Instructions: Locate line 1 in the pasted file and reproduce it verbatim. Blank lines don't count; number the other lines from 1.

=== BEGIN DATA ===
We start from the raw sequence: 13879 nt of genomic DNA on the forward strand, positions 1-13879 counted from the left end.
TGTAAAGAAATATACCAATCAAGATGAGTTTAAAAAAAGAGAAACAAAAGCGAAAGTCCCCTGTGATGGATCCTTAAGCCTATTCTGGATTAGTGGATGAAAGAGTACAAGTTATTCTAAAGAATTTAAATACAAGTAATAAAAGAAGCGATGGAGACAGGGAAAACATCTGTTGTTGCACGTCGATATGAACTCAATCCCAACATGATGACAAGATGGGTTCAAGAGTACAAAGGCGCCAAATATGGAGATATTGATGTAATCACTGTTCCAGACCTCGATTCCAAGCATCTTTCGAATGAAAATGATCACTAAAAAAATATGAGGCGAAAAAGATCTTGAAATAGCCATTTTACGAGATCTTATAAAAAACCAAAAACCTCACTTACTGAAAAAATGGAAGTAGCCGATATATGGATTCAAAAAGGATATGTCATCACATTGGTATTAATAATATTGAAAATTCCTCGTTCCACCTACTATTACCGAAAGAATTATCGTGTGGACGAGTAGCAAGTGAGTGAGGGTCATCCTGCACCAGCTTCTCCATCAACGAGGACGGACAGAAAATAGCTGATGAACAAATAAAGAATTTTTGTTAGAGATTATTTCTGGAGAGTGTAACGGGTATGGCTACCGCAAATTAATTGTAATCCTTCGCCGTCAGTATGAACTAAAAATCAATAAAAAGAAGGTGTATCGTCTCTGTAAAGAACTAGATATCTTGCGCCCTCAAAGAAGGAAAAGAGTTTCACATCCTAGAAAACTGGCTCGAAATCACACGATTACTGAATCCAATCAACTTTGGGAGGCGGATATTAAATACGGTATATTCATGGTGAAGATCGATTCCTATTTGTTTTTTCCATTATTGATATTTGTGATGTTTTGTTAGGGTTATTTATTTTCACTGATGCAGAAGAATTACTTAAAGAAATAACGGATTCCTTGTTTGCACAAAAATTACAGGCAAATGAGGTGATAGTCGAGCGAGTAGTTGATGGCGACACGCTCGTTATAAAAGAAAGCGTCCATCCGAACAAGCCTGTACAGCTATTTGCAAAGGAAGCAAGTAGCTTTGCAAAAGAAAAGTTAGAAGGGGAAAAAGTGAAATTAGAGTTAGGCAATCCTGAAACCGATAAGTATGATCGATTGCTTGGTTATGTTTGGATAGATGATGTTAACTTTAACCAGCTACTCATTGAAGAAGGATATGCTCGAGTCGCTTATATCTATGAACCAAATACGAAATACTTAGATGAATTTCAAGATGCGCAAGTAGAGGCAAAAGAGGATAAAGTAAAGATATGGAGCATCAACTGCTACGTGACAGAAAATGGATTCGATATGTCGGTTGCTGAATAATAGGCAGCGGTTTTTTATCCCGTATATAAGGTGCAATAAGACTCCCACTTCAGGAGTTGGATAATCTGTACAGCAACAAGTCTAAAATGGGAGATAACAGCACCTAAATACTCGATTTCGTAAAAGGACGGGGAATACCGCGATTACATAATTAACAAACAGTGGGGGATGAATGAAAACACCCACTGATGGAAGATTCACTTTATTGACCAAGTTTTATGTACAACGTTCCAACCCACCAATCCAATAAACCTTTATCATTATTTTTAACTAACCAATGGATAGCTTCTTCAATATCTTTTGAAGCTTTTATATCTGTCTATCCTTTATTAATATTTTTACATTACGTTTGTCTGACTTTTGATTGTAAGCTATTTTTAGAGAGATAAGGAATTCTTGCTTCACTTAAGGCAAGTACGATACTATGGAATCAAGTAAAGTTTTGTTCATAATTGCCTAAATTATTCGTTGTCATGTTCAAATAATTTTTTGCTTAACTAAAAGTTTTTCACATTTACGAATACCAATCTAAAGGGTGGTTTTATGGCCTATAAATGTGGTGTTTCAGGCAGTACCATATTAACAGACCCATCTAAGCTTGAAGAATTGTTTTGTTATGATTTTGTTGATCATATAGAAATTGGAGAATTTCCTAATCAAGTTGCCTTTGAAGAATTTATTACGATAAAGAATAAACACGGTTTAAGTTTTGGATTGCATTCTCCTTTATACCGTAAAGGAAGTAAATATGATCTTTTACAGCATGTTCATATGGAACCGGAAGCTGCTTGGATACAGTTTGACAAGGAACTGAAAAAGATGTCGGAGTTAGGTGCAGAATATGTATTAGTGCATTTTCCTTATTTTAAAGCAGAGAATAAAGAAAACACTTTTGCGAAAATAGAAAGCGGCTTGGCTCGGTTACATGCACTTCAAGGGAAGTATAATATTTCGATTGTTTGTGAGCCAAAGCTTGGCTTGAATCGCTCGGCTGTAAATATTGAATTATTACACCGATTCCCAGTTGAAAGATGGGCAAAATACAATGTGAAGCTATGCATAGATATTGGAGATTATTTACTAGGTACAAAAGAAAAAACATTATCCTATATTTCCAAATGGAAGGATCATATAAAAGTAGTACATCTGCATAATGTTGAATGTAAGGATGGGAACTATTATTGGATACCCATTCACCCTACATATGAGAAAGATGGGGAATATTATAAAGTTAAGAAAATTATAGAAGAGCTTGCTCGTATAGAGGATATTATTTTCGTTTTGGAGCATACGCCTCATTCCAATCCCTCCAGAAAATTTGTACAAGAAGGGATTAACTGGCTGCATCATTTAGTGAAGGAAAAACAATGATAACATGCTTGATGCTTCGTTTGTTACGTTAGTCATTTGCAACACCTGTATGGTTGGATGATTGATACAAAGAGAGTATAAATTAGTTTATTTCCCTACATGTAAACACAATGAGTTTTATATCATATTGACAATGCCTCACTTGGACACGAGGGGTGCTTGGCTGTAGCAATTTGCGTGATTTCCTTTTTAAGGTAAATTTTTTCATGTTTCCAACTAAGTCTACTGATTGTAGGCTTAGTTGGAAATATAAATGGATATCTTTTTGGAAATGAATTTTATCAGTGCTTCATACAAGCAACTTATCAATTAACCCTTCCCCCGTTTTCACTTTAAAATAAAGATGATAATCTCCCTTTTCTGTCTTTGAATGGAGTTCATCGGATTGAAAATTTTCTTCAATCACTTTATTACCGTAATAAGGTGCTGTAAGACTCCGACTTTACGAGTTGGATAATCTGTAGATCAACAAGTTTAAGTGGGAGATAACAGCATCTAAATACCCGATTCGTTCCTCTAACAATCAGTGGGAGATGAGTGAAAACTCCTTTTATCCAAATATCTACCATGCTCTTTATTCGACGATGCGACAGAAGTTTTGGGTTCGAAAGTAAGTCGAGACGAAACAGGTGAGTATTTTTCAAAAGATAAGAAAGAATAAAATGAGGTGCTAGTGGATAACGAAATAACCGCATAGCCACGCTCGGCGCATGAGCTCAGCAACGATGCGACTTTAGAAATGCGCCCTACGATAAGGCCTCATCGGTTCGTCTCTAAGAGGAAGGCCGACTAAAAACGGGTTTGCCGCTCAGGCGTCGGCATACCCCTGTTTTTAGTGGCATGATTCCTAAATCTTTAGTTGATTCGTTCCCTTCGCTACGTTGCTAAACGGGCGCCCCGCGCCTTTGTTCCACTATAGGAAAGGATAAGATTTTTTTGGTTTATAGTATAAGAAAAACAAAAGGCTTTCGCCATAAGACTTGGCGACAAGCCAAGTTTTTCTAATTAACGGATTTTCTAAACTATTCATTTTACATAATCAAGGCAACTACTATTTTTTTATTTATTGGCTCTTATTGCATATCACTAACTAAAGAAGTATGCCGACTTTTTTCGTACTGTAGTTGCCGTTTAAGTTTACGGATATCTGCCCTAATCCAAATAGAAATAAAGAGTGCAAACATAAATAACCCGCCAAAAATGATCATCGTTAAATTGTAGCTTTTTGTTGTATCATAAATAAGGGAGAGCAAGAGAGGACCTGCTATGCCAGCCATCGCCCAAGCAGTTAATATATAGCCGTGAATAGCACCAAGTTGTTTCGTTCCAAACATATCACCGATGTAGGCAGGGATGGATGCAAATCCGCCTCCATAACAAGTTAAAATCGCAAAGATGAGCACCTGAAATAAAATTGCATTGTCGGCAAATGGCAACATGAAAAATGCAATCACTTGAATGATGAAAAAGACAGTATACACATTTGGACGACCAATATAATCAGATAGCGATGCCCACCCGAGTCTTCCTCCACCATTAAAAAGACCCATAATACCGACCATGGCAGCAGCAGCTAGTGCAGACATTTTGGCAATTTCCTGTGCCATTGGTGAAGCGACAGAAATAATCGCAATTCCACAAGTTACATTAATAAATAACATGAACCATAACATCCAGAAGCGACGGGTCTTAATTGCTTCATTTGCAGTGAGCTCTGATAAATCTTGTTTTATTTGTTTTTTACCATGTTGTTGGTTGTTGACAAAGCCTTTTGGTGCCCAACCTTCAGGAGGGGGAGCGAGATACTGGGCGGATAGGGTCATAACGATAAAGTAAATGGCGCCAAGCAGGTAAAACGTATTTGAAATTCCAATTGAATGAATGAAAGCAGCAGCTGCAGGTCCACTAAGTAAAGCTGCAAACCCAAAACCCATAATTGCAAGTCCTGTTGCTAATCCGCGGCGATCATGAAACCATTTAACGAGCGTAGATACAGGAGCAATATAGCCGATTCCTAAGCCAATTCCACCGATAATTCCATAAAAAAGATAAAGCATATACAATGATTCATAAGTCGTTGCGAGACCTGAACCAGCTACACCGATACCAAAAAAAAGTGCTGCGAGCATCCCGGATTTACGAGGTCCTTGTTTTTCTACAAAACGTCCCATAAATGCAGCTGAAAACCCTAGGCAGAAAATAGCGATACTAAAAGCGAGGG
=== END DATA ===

We start from the raw sequence: 13879 nt of genomic DNA on the forward strand, positions 1-13879 counted from the left end.